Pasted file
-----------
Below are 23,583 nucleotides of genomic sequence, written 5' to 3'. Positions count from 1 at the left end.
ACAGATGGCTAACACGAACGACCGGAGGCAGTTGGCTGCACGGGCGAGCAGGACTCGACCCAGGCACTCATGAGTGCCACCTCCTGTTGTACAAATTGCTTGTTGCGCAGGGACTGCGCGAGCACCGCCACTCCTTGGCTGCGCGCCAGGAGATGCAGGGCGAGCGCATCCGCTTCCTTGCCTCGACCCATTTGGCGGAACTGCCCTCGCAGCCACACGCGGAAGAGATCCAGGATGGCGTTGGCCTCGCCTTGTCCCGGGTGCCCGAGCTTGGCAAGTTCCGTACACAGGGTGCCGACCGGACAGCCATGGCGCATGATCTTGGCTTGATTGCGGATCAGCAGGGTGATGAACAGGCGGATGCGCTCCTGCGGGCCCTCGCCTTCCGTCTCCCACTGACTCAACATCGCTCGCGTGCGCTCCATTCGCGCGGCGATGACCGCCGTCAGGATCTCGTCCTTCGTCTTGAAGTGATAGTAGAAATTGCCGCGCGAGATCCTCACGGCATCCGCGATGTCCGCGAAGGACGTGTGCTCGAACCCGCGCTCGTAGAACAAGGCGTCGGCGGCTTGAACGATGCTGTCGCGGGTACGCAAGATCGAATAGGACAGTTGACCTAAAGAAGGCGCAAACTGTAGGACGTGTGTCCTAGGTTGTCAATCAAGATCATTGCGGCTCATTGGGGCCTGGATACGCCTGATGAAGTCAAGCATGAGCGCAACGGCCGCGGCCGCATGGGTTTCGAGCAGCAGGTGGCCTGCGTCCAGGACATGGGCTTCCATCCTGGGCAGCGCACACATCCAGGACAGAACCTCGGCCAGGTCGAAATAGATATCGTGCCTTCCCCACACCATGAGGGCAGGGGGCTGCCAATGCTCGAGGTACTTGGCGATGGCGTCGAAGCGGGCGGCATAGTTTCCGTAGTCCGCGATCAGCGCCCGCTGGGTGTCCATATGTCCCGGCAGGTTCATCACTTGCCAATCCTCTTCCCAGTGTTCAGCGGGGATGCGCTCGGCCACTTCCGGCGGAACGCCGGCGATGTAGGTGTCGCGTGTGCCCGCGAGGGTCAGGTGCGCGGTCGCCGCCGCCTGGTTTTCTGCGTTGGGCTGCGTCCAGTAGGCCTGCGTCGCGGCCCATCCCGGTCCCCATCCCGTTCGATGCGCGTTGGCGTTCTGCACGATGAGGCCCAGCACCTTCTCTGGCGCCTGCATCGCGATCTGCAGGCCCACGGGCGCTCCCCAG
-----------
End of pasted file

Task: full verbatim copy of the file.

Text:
Below are 23,583 nucleotides of genomic sequence, written 5' to 3'. Positions count from 1 at the left end.
ACAGATGGCTAACACGAACGACCGGAGGCAGTTGGCTGCACGGGCGAGCAGGACTCGACCCAGGCACTCATGAGTGCCACCTCCTGTTGTACAAATTGCTTGTTGCGCAGGGACTGCGCGAGCACCGCCACTCCTTGGCTGCGCGCCAGGAGATGCAGGGCGAGCGCATCCGCTTCCTTGCCTCGACCCATTTGGCGGAACTGCCCTCGCAGCCACACGCGGAAGAGATCCAGGATGGCGTTGGCCTCGCCTTGTCCCGGGTGCCCGAGCTTGGCAAGTTCCGTACACAGGGTGCCGACCGGACAGCCATGGCGCATGATCTTGGCTTGATTGCGGATCAGCAGGGTGATGAACAGGCGGATGCGCTCCTGCGGGCCCTCGCCTTCCGTCTCCCACTGACTCAACATCGCTCGCGTGCGCTCCATTCGCGCGGCGATGACCGCCGTCAGGATCTCGTCCTTCGTCTTGAAGTGATAGTAGAAATTGCCGCGCGAGATCCTCACGGCATCCGCGATGTCCGCGAAGGACGTGTGCTCGAACCCGCGCTCGTAGAACAAGGCGTCGGCGGCTTGAACGATGCTGTCGCGGGTACGCAAGATCGAATAGGACAGTTGACCTAAAGAAGGCGCAAACTGTAGGACGTGTGTCCTAGGTTGTCAATCAAGATCATTGCGGCTCATTGGGGCCTGGATACGCCTGATGAAGTCAAGCATGAGCGCAACGGCCGCGGCCGCATGGGTTTCGAGCAGCAGGTGGCCTGCGTCCAGGACATGGGCTTCCATCCTGGGCAGCGCACACATCCAGGACAGAACCTCGGCCAGGTCGAAATAGATATCGTGCCTTCCCCACACCATGAGGGCAGGGGGCTGCCAATGCTCGAGGTACTTGGCGATGGCGTCGAAGCGGGCGGCATAGTTTCCGTAGTCCGCGATCAGCGCCCGCTGGGTGTCCATATGTCCCGGCAGGTTCATCACTTGCCAATCCTCTTCCCAGTGTTCAGCGGGGATGCGCTCGGCCACTTCCGGCGGAACGCCGGCGATGTAGGTGTCGCGTGTGCCCGCGAGGGTCAGGTGCGCGGTCGCCGCCGCCTGGTTTTCTGCGTTGGGCTGCGTCCAGTAGGCCTGCGTCGCGGCCCATCCCGGTCCCCATCCCGTTCGATGCGCGTTGGCGTTCTGCACGATGAGGCCCAGCACCTTCTCTGGCGCCTGCATCGCGATCTGCAGGCCCACGGGCGCTCCCCAG